' Leaving Chagford by the Throwleigh road, we shall, when near the old bridge mentioned by Leland, turn to the left past the deserted woollen factory, and again set our faces Moorwards. The road, or rather lane, is beautiful at almost every step. First we reach the approach to the old grist mill, now, it is much to be regretted, closed to the public. It lies a little off the road, close to where Teign, eddying among great boulders beneath the shadow of the woodland, joins his ceaseless song with the splash of the moss-grown water-wheel. The rich brown tints of the thatched roof contrast finely with the emerald hues of the little meadow beyond, and the groups of fern and wild-flower which enrich this lovely spot. Between the mill and Holy Street House we shall notice, built into the wall on the left, the remains of the cross which once stood under a tree in Chagford market-place. I have seen an octagonal basin under a pump at the back of a house in the town, which I was told represented the base of this cross; but Mr. Ormerod states that this trough belonged to another market-cross, formerly a very handsome specimen, and which may be now seen in a mutilated condition at Way Barton. That at Holy Street has nothing remarkable about it, except an incised cross between the arms.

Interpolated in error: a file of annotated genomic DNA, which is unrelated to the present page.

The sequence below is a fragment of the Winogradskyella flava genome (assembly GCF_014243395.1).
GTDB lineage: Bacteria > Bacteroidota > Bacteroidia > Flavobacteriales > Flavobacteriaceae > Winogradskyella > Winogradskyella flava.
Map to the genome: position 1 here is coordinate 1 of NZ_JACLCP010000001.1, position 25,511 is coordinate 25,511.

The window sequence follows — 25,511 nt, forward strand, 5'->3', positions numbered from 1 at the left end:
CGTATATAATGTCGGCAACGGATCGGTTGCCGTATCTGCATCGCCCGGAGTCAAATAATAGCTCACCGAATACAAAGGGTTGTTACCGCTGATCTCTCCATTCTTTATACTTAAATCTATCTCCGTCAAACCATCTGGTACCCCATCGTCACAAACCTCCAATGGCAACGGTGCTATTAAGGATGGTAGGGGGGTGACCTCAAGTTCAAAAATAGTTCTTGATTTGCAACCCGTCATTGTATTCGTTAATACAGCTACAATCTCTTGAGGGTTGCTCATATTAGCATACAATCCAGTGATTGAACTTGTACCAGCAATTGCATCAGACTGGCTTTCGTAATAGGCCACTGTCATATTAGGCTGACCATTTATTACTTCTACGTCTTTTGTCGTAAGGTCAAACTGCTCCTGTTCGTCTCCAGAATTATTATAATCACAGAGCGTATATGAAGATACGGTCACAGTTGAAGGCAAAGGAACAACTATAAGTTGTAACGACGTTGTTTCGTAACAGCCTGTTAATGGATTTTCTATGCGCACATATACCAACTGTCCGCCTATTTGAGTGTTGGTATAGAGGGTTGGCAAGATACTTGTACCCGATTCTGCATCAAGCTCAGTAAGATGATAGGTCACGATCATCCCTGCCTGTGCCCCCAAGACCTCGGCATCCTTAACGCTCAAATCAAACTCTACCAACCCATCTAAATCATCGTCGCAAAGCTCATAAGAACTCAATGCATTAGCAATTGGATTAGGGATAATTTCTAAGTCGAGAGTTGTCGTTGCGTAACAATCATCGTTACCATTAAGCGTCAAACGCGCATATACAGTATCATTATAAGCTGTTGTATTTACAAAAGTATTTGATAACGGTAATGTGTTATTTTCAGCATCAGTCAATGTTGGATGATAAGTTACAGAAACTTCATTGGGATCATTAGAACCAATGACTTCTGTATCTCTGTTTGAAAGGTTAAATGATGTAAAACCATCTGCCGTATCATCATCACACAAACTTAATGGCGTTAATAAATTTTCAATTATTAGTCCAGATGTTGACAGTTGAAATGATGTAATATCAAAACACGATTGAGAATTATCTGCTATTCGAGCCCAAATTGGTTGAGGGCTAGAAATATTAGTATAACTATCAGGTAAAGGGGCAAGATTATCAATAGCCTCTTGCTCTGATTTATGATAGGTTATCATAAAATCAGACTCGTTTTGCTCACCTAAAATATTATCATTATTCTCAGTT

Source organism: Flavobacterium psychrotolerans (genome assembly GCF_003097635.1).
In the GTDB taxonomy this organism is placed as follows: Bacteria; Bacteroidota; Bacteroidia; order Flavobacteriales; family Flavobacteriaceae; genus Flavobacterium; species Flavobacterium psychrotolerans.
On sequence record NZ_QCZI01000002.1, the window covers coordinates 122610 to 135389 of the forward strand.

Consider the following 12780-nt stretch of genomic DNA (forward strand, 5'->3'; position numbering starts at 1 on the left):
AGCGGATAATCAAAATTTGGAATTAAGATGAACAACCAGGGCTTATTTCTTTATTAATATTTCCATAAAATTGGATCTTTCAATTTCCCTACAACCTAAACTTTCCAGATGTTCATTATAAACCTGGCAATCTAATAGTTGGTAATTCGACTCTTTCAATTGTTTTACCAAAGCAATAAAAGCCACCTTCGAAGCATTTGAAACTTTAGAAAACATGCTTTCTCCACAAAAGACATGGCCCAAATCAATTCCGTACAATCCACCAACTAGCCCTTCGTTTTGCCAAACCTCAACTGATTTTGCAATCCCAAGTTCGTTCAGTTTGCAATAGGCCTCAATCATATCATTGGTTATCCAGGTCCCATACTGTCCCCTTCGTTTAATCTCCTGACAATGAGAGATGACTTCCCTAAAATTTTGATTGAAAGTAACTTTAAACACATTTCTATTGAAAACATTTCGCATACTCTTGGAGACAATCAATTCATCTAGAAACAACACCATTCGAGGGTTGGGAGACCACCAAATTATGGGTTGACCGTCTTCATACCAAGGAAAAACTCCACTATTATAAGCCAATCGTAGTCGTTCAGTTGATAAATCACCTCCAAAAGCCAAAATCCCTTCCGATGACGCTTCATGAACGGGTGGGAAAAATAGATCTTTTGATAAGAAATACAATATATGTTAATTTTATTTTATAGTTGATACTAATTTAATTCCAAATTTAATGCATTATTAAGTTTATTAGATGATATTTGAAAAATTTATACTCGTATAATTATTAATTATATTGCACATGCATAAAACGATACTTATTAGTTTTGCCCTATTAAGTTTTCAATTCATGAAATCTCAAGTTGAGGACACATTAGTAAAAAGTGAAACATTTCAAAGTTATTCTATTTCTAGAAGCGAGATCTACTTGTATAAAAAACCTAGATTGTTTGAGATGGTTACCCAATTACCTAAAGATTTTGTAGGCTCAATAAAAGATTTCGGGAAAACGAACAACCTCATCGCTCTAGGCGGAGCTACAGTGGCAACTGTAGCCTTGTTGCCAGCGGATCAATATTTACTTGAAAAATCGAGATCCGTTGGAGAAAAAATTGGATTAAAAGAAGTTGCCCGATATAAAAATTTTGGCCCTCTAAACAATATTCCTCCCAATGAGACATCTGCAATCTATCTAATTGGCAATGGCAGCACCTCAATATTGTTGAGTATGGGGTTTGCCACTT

Passing Holy Street House, a handsome edifice in the Tudor style, snugly placed under rising ground, we soon again diverge to inspect a singular mass of rock, or rather gigantic boulder, known as the Puggie Stone—probably the Pixy Stone. Rowe tells us that there is a rock basin on the top, but for this we cannot personally vouch, as it is unscaleable except by means of a ladder. This isolated stone is certainly the largest single mass off the Moor, though some of the blocks under Combe Farm, at the entrance of the Teign Gorge, rivals. It has a length of twenty-five feet, a breadth of eleven, and is no less than fourteen feet in height. '
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